MLB Free Agency: Mark Trumbo Is Worth the Gamble

Considering he led baseball in homers last year, Trumbo's market has been oddly quiet this offseason. Can he produce similar numbers in 2017?

With less than three months until Opening Day of the 2017 MLB season, available roster spots for teams will start to quickly be filled. General managers and their staff will need to make difficult decisions on some borderline-type players.

For example, would you want to sign a hitter coming off a season in which he posted a .314 on-base percentage, a 7.6% walk rate and a 25.0% strikeout rate, all of which were below league average?

None of those numbers are hypothetical, as it is what Mark Trumbo posted in 667 plate appearances for the Baltimore Orioles last season as their primary right fielder. Based on those numbers, it's a hard pass, right? Well to steal a line from one of my favorite movies, unless you've got power.

For Trumbo's sake, this is an understatement. His 47 home runs led led the league in 2016, his .277 ISO was fourth best, and his .533 slugging percentage was 17th best. After seeing these numbers, in addition to the ones above, the decision on whether to sign him or not (and lose a first-round draft pick) becomes a trickier.

A Career Year

Trumbo arguably had the best season of his career with the Baltimore Orioles, setting career-bests in home runs, ISO, slugging percentage (RBI (108) and wOBA (.358). It wasn't because he played his home games at Camden Yards (18th in ESPN's HR Park Factor).

The right-handed slugger did perform better when playing in Baltimore, but his home/road splits were not drastically different. He hit just three less dingers when on the road, while his ISO (.261) and wOBA (.344) away from home were both well above last season's league average (.162 and .318, respectively).

If playing for a new team wasn't the main factor in Trumbo's success, what was?

It appears as though he is self-aware (which is always a good thing) and recognizes both his strengths and weaknesses as a hitter. Take this quote from the beginning of last season (via FanGraphs):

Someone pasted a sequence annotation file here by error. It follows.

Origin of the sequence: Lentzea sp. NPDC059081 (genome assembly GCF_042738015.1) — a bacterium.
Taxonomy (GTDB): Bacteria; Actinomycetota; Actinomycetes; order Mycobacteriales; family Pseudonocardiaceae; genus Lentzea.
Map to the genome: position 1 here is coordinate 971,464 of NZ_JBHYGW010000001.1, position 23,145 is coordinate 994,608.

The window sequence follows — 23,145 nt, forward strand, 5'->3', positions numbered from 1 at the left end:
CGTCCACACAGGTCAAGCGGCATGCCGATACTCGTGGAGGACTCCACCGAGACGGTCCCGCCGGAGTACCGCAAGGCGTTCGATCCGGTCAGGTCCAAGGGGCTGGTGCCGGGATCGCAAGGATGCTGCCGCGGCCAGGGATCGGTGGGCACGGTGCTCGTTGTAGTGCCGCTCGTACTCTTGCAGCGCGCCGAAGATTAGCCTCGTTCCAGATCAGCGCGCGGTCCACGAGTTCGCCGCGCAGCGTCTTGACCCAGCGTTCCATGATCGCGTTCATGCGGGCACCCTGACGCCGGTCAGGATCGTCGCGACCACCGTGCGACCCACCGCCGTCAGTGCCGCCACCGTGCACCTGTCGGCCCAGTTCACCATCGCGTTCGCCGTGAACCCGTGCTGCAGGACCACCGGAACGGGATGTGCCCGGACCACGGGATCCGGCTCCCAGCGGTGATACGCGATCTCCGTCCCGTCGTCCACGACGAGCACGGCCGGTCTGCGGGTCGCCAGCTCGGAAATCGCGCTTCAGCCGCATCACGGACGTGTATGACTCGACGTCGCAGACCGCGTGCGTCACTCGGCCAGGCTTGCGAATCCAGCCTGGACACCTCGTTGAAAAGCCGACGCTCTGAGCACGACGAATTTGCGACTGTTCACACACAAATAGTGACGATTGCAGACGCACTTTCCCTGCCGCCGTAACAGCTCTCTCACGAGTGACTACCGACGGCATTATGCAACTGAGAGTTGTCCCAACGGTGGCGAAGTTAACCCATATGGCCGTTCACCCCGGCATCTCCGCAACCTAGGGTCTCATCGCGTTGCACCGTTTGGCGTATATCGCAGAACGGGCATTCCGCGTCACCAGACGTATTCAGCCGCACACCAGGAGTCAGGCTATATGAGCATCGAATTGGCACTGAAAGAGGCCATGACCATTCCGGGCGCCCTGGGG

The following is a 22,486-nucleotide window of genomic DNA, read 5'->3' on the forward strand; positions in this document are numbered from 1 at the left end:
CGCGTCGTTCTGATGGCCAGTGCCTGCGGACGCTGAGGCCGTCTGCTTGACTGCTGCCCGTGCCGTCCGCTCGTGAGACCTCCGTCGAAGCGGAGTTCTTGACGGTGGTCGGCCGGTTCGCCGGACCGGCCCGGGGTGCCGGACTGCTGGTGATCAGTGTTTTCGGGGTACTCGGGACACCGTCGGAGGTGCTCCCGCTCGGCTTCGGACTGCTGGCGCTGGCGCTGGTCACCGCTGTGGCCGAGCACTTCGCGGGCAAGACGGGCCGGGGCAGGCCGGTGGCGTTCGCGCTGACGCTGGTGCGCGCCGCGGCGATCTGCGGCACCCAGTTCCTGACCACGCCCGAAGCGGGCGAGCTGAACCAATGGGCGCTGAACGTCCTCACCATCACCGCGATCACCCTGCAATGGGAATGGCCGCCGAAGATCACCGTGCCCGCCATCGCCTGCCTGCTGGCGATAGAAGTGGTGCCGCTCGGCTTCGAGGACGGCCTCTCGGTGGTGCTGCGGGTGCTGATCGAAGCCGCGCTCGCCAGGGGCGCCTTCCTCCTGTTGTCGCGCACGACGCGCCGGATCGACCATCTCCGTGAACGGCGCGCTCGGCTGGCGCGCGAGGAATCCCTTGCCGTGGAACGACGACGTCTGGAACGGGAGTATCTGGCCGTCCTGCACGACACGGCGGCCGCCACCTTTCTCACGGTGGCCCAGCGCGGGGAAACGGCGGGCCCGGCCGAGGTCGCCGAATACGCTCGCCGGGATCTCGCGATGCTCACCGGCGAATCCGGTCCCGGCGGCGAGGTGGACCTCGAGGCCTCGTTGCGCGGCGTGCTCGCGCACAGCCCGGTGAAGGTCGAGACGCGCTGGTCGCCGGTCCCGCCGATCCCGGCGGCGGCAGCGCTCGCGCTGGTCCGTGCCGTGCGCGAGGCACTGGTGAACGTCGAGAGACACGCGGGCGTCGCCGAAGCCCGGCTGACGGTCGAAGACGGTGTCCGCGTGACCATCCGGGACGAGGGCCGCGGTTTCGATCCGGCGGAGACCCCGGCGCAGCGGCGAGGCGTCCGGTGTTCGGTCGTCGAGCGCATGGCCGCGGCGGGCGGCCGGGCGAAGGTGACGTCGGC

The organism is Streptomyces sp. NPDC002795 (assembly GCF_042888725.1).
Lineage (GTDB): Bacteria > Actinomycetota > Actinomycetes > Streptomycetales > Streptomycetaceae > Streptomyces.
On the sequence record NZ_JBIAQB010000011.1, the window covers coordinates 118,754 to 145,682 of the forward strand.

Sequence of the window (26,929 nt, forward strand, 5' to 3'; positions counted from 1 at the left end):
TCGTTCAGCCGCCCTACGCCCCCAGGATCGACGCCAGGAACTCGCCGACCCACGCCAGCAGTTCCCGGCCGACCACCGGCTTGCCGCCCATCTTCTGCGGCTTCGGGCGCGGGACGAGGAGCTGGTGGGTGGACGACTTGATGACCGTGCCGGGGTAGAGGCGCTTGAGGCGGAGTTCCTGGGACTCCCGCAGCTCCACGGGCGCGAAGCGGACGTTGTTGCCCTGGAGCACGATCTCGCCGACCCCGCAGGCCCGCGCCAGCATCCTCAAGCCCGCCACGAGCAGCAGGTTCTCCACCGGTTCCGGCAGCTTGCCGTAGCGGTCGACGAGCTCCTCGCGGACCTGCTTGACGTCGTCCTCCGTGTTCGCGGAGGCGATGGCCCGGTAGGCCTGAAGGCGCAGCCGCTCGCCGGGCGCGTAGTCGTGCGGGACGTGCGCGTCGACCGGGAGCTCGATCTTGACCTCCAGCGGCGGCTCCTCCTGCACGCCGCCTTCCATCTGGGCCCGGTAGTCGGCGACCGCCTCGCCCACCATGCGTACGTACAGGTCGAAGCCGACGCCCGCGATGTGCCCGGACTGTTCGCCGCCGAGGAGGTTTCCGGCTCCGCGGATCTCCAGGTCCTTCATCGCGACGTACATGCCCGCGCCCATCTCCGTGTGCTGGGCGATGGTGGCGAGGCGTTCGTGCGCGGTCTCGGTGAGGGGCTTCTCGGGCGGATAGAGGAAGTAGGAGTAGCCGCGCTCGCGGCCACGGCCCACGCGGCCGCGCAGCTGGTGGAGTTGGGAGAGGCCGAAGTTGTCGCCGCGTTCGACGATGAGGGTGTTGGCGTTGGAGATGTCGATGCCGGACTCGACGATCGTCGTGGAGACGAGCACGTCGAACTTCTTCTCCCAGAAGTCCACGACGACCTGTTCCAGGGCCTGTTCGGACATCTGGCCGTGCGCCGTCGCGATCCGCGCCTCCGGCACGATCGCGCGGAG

“I’m not [disciplined enough] in a lot of people’s eyes, but that’s the way I’m most efficient. I’ve tried both. I’ve tried to be a high-walk guy, and that version of me is not even a major-league-caliber player. I have opinions on plate discipline, and the best version of me is the one that’s aggressive. If I swing at a few pitches out of the zone, so be it. I especially try to limit the amount of balls I chase that are down. The ones I tend to go after more often are the balls that are up, especially if they’re offspeed pitches. Those balls can go a long way."

Trumbo actually demonstrated better plate discipline in 2016 than he has in the past -- his 49.4% swing rate and his 33.8% O-swing rate (pitches swung at outside of the strike zone) were both career lows. The more significant change occurred when he was able to make contact.

You need to hit the ball in the air in order to hit home runs, and Trumbo did just that in 2016. His 43.1% fly-ball rate was a career high, and when combining that with a 39.3% hard-hit rate (another career-best and 16th-best last season) and a 42.0% pull rate (his highest since 2012), the result is going to be a ton of jacks.

This is where his aggressive approach at the plate pays off, and where the majority of his value comes from. However, playing out of position -- he's originally a first baseman -- has hurt his overall value.

An Outfielder No More

Despite hitting four more home runs than any other player last season, Trumbo's power didn't equate to an impressive WAR, according to FanGraphs. His 2.2 fWAR was tied for just 85th-best, which is surprisingly low for such an impressive power-hitting performance. It's partially due to his -9.9 UZR/150 in right field, which ranked third-worst for players who tallied 750 innings or more at the position in 2016, and suggests he should no longer roam the outfield.

This excellent piece from Mike Petriello at suggests that if Trumbo played first base last season, his fWAR could have been substantially higher, yet another reason why he should move back to his original position. This potentially limits his landing spots, but the Oakland Athletics are apparently interested and they have a gaping hole at first base, as well as a protected first-round pick.


We know who Trumbo is at this point in his career: an excellent power hitter who will strike out a ton and won't get on base much. He'll be 31 years old by Opening Day and quite possibly just experienced his best season. However, that doesn't mean a slight drop in power -- the one thing he does well -- will greatly diminish his value, as long as he avoids the outfield.

Trumbo bet on himself by turning down the O's qualifying offer of $17.2 million. He's likely not going to earn the type of deal he originally hoped for, but he could end up being a bargain for whomever chooses to sign him. His approach at the plate last season clearly paid off, so it's safe to assume he'll keep the same thought process in 2017.

As long as he continues to pull the ball in the air while maintaining that hard-hit rate -- and there isn't much to say he can't -- baseballs will continue flying out of the yard.